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The nature of success in Death of a Salesman

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How does Miler explore the nature of success in the society of Death of a Salesman? In Death of a Salesman, Miller shows that the nature of success includes the ability to make lots of money and the ability to gain material possessions. "Wire recorder...you can't do without it...they're only a hundred and a half." In this quote, Howard is boasting about his new wire recorder to Willy and this indicates to the audience that in order to be successful as an individual, in post war American society, one has to be able to buy the latest consumer goods that are advertised to them. In this scene, Howard is extremely pleased with his wire recorder and this suggests that Howard is successful as he is able to afford an object, which equals, in cost, to Willy's debts. As the play describes the economic boom that followed the Second World War in the late 1940s, where there was an increasing desire in the public for material goods, the nature of success is related to one's ability to possess these material goods that were becoming available to more people. ...read more.


The only advice Ben is seen to give to Willy and his family includes the above quote and this depicts the society in Death of a Salesman to be cruel and pitiless. It suggests that if anyone wants to be successful in this ruthless world, they have to be brutal in their approach to others. This connects with Miller's exploration of the nature of success to be dehumanizing, since the society forces individuals to compete with one another in order to strive for success. This seems false because a society cannot be successful, as a whole, if everyone is aggressive to one another since this will leave weaker individuals, like Willy Loman, unable to become successful. Here Miller explores the nature of success by showing that if everyone 'Never fights fair with a stranger' then there will certainly be individuals who cannot become successful due to the competitive society they live in. On the other hand, Miller explores the true nature of success through the character of Charley. ...read more.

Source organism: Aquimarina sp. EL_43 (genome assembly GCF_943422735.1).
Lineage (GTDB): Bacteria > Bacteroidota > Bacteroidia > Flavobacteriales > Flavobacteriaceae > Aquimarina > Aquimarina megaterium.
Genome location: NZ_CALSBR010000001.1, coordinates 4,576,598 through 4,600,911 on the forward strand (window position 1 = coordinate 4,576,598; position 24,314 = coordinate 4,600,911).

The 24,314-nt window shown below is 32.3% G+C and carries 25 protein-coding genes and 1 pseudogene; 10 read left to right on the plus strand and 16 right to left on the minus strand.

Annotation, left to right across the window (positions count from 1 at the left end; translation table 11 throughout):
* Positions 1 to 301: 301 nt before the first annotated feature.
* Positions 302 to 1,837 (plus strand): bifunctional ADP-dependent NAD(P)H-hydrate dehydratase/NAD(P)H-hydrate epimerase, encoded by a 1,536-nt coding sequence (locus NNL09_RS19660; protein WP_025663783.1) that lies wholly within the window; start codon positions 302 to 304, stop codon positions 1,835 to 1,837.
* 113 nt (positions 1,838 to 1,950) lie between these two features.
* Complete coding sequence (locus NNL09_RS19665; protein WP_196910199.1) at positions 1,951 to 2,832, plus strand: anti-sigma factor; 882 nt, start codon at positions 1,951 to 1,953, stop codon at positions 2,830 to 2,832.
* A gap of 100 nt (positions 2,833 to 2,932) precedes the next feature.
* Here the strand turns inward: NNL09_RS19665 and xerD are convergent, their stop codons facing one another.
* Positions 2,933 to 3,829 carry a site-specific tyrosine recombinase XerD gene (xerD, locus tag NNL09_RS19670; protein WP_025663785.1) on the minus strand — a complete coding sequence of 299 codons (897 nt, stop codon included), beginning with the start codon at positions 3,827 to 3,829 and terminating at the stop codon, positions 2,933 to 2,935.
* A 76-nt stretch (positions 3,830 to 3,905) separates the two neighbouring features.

For example, Willy has a loving family, a happy marriage, he owns material possessions and he has natural craftsmanship skills, which others like Charley lack. So, in the eyes of some individuals Willy is successful and he has much to be happy about. Additionally, Miller uses Charley to illustrate the rewarding nature of success as Charley is secure in life with a son, Bernard, who is also a very honest and successful man. Overall, through Miller's exploration of the nature of success, we are shown that success has no real definition and that an individual can create their own success through the opportunities they face in life. In the society of Death of a Salesman, the nature of success is very harsh, materialistic and it does not allow everyone to fulfil their potential in life. Miller explores this idea through showing that in post war American society, only those in big companies and in big positions could become successful, and less important individuals in society, like the Loman family, are prevented from becoming successful. Therefore, Miller shows that the nature of success in the society of Death of a Salesman is demeaning and unrealistic as success should be available to all. ?? ?? ?? ?? ...read more.

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